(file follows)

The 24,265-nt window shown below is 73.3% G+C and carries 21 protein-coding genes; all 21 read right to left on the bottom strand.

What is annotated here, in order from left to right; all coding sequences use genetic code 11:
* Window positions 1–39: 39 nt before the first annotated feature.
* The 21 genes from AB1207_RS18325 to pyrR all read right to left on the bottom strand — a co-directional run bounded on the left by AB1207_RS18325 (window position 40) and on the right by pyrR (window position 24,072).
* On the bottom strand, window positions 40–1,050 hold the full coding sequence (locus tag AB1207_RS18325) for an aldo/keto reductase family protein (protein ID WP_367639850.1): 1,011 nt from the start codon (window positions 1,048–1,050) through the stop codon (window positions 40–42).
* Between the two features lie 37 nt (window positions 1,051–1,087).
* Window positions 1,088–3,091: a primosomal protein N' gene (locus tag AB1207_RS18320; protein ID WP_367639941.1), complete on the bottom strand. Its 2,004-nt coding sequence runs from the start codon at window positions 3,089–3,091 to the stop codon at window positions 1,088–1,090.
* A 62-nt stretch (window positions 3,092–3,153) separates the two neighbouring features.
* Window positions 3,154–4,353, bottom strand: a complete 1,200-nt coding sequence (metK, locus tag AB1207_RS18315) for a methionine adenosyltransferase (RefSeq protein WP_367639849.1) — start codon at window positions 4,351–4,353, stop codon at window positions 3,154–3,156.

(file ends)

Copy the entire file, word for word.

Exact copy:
The 24,265-nt window shown below is 73.3% G+C and carries 21 protein-coding genes; all 21 read right to left on the bottom strand.

What is annotated here, in order from left to right; all coding sequences use genetic code 11:
* Window positions 1–39: 39 nt before the first annotated feature.
* The 21 genes from AB1207_RS18325 to pyrR all read right to left on the bottom strand — a co-directional run bounded on the left by AB1207_RS18325 (window position 40) and on the right by pyrR (window position 24,072).
* On the bottom strand, window positions 40–1,050 hold the full coding sequence (locus tag AB1207_RS18325) for an aldo/keto reductase family protein (protein ID WP_367639850.1): 1,011 nt from the start codon (window positions 1,048–1,050) through the stop codon (window positions 40–42).
* Between the two features lie 37 nt (window positions 1,051–1,087).
* Window positions 1,088–3,091: a primosomal protein N' gene (locus tag AB1207_RS18320; protein ID WP_367639941.1), complete on the bottom strand. Its 2,004-nt coding sequence runs from the start codon at window positions 3,089–3,091 to the stop codon at window positions 1,088–1,090.
* A 62-nt stretch (window positions 3,092–3,153) separates the two neighbouring features.
* Window positions 3,154–4,353, bottom strand: a complete 1,200-nt coding sequence (metK, locus tag AB1207_RS18315) for a methionine adenosyltransferase (RefSeq protein WP_367639849.1) — start codon at window positions 4,351–4,353, stop codon at window positions 3,154–3,156.